On March 1st, 2017, two groups of MS biotechnology students currently enrolled in Entrepreneurial Biotechnology presented their semester-long project to peers and faculty.

The assignment was to create a biotechnology company based on current innovative research, an abandoned patent, or an original idea of their own.

In preparation for the company presentations, each group drafted a Small Business Innovation Research (SBIR) grant- one of the main sources of funding offered by the National Institutes of Health.

The first group to present, Monika Mahajani, Nikolas Kinney, Brent Knoblauch, and Rua’a Alsaigh, detailed their company Bactrosine, which is based on an innovative way to produce Carnosine via bacterial expression. Carnosine is a common active ingredient in many anti-aging serums, dietary supplements, and eye drops.

Team leader Brent Knoblauch remarked, “The opportunity to pitch a start-up idea to a group of your peers is nerving racking, yet thrilling at the same time. It has been a great lesson in what investors are truly looking for in a biotech startup, and how to shape your business pitch to maximize your chances for success. Ultimately it was a fun, hands-on lesson in biotech entrepreneurship.”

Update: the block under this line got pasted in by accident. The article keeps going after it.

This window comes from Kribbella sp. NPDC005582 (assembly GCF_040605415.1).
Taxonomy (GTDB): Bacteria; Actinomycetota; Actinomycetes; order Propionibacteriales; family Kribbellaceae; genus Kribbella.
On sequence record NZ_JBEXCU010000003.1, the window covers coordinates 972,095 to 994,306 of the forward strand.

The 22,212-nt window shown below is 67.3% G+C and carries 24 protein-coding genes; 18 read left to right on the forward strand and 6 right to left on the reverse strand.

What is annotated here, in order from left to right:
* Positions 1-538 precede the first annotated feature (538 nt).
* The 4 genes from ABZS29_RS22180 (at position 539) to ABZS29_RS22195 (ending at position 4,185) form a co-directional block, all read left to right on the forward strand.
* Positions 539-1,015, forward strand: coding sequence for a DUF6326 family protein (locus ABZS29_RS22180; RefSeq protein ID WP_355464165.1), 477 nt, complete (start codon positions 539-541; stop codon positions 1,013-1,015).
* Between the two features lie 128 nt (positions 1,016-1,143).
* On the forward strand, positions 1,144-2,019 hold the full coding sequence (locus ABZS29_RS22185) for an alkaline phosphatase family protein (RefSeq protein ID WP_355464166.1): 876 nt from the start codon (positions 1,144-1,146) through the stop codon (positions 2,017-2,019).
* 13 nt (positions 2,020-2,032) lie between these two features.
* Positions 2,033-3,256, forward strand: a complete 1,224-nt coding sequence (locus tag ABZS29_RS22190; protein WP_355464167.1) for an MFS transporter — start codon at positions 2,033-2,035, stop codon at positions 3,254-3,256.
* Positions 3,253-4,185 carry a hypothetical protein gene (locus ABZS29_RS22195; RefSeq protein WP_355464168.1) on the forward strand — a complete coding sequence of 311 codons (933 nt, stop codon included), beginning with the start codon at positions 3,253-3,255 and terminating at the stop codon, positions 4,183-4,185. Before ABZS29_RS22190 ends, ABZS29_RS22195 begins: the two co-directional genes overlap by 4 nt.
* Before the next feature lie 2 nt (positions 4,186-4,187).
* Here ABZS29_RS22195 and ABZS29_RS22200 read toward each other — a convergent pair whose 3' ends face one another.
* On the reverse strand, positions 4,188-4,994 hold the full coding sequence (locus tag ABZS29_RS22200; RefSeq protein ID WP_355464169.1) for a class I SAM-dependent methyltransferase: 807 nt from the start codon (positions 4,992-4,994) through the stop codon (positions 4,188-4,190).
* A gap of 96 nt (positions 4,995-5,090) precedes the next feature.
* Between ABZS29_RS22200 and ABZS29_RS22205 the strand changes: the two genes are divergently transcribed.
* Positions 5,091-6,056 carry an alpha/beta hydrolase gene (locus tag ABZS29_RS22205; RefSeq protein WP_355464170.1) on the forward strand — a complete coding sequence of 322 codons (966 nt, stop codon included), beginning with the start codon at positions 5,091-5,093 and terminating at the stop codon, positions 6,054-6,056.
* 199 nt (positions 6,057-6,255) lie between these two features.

The second group made up of students Emily Winters, Raul Vaknalli, and Hantao Huang, presented on NucletiX: a startup that licensed an electricity-free early HIV diagnostic molecular device, which shortens HIV diagnostic time from 35 days post-infection to 10 days. NucletiX is based on a real patent held by The University of Pennsylvania.

“The process of developing a company that is both unique and feasible was rewarding and challenging. After this experience I feel more equipped to accurately assess a product’s potential and create a company that has a competitive advantage,” said team leader Emily Winters.

Both teams presented their companies’ cooperate structure, market research, financial statements, intellectual property, commercialization plan, and ultimate exit strategy. They then faced a panel of analysts for questioning.

The remaining 16 groups are set to present throughout the rest of the semester.

Many students appreciate the opportunity to experience the aspects of founding, growing, and pitching their own biotech companies, and at least one current student intends to develop his group’s project into a real company.

This assignment helps foster an entrepreneurial spirit, which is at the heart of blending science and business.

NOTE: More presentations will be given on Tuesdays and Wednesday (4/19/17) from 1:00 – 3:30 pm, in the New Research auditorium.

Written by Elaine Shults (Biotech Class of 2017)